Since the area subtended by the Si peak in the spectrum is proportional to the quantity of the silicon coating with constant irradiation, the quantity of silicon coating can be directly calculated in cases in which the paper contains no kaolin or other filler.
If the paper absorbs in different ways the radiation coming from the x-ray machine, or if the intensity of the x-ray machine varies during the measurement, an irradiation correction is applied by the aid of the scattered S peak; in addition, the filler content and base weight of the paper which affect the scattering pattern of the S peak, determined by another measuring apparatus, may be used in aid. Since now the chemical formula of the filler in the base paper, that is, the proportion of aluminum and silicon therein is known, the contribution to the Si peak from the filler can be eliminated from the Si peak by the aid of the aluminum peak seen in the spectrum, and the part that remains will then be the contribution from the Si in the silicon coating.
The invention is not confined to the embodiment presented above and it may be modified within the claims following below.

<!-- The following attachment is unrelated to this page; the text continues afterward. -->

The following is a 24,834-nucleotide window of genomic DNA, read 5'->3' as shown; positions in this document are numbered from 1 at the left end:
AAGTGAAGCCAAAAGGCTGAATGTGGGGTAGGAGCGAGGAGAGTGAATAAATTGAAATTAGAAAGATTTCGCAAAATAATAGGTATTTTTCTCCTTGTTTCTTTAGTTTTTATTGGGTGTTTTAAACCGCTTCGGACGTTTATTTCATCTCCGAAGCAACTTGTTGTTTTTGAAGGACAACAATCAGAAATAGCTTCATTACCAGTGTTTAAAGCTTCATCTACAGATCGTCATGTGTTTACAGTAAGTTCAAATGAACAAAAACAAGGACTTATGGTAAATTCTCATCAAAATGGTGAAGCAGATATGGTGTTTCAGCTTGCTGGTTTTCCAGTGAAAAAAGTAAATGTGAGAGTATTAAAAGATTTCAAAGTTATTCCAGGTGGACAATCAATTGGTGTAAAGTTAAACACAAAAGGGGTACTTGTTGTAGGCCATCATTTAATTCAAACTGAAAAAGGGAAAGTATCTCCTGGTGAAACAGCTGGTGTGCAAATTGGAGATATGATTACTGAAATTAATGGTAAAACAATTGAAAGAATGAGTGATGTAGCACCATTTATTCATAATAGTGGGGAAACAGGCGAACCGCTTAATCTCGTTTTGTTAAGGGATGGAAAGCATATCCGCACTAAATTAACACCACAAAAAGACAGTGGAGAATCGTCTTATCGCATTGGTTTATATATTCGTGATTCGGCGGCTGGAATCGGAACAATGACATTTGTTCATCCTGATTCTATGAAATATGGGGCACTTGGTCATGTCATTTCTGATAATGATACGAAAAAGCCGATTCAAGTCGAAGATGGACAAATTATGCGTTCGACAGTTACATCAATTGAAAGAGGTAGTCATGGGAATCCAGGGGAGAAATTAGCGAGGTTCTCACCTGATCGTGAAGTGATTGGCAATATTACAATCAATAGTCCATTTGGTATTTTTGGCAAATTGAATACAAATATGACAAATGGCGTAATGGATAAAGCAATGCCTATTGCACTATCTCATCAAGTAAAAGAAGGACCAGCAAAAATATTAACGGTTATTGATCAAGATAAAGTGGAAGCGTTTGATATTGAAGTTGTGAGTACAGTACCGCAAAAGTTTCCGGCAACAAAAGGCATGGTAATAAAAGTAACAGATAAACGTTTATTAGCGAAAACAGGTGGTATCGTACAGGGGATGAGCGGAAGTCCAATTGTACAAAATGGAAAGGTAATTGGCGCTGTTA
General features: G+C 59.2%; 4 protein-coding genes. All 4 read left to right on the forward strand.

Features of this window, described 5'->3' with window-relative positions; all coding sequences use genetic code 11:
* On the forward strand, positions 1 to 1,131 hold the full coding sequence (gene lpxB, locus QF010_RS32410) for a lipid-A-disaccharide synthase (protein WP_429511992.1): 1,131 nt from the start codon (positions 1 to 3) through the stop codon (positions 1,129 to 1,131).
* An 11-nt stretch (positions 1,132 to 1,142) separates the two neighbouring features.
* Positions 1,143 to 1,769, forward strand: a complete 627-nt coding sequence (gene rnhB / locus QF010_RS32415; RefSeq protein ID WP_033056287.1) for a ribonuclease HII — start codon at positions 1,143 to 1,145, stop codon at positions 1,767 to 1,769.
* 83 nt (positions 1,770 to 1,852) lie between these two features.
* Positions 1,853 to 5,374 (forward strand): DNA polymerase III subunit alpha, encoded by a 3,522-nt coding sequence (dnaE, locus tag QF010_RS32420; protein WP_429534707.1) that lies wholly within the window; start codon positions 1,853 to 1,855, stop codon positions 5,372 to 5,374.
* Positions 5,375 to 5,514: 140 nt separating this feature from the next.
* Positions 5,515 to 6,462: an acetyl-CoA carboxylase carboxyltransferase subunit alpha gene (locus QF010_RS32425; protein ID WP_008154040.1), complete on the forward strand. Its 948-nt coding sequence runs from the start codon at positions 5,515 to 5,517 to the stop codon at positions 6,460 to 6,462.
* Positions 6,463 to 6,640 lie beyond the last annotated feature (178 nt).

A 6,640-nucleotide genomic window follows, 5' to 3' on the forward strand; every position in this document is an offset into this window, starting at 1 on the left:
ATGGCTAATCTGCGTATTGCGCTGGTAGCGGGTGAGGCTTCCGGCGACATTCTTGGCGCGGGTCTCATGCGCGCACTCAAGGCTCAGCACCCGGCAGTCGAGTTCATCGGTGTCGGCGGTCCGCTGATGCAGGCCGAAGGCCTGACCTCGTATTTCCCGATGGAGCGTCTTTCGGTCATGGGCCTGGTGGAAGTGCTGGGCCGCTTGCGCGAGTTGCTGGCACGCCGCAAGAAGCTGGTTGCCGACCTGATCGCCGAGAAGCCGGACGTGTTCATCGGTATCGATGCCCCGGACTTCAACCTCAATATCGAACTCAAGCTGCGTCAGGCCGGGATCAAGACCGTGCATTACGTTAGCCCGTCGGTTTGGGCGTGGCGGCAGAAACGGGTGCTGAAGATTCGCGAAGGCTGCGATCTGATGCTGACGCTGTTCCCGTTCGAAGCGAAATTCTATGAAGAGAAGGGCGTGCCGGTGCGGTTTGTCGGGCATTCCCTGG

1. A procedure for on-line measuring of the quantity of silicon coating on paper or cardboard moving as a continuous web and having a first face surface and an oppositely directed second face surface with the silicon coating formed on the first face surface thereof, comprising the steps of producing a primary x-ray radiation with a primary radiation source located on and spaced outwardly from the second face surface of the web, directing the primary radiation through the web from the second face surface to the first face surface and then to a secondary radiation source on the first face surface side of the web and spaced closely outwardly from the web, the secondary radiation source comprising an element having ordinal number higher than that of silicon, and exciting with said primary radiation the characteristic x-ray radiation of said element, directing the characteristic x-ray radiation excited in the secondary radiation source obliquely into the first face surface of the web and thereby exciting the characteristic x-ray radiation of the silicon contained in the silicon coating, collecting the excited characteristic x-ray radiation of silicon in a detector spaced outwardly from the first face surface side of the web, and registering by said detector said excited characteristic x-ray radiation as an indication of the amount of silicon coating, and providing screen means on the first face surface side of the web between the primary radiation source and the web for selectively passing the primary x-ray radiation from the primary radiation source at an oblique angle to the second face surface of the web and then through the web to the secondary radiation source while preventing the primary the x-ray radiation from passing directly through the web to the detector.